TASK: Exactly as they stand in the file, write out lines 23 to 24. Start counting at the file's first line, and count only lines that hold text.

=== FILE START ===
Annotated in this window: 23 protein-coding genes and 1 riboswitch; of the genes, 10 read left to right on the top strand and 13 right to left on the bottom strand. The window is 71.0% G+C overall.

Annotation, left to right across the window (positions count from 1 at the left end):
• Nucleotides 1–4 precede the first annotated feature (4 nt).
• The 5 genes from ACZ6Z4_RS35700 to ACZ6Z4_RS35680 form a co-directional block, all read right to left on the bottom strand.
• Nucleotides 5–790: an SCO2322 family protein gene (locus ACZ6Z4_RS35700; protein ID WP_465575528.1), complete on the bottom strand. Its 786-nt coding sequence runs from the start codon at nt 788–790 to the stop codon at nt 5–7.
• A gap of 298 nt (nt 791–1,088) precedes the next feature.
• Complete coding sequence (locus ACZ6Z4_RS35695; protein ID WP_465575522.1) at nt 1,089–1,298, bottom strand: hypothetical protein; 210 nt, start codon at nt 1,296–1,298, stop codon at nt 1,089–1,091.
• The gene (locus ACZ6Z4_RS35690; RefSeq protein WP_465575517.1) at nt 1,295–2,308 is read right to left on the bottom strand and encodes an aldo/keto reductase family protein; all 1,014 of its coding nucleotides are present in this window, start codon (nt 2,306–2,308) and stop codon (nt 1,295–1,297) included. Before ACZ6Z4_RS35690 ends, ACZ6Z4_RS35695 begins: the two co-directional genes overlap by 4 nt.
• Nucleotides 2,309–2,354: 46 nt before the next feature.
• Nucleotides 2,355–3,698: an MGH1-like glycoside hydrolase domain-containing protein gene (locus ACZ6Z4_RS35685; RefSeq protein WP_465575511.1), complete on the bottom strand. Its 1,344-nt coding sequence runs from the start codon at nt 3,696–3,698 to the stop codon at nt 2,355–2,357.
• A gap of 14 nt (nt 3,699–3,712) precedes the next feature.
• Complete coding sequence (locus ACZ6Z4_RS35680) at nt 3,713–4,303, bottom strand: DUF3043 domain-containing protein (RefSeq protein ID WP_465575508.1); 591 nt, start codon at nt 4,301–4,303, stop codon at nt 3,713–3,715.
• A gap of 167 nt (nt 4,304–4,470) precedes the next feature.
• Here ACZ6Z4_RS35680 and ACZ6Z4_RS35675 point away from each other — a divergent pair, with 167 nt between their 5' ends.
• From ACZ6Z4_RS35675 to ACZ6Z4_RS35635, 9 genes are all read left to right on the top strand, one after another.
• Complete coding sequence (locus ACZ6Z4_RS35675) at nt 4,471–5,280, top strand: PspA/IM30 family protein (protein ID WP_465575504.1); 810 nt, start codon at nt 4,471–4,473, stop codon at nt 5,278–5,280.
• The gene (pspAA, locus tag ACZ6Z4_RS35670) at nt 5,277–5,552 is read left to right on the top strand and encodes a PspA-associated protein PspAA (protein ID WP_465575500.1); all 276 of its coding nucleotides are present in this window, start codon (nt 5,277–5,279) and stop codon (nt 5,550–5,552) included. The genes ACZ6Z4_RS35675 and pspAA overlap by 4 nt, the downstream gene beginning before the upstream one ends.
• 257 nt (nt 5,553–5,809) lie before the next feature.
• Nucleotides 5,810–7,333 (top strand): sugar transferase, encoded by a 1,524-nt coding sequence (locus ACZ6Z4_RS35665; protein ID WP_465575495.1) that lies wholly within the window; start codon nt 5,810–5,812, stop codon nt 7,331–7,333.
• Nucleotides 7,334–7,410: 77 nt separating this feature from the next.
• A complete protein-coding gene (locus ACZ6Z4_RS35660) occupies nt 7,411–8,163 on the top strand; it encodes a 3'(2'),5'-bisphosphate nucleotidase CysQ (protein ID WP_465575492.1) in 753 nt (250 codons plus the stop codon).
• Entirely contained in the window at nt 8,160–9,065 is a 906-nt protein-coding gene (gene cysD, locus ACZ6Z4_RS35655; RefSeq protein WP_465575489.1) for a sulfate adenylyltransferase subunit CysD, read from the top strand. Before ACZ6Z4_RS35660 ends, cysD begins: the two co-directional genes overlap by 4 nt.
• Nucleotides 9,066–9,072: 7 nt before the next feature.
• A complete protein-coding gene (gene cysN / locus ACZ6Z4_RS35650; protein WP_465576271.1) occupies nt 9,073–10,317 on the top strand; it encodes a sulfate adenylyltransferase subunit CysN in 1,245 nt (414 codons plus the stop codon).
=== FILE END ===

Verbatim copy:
• Nucleotides 9,066–9,072: 7 nt before the next feature.
• A complete protein-coding gene (gene cysN / locus ACZ6Z4_RS35650; protein WP_465576271.1) occupies nt 9,073–10,317 on the top strand; it encodes a sulfate adenylyltransferase subunit CysN in 1,245 nt (414 codons plus the stop codon).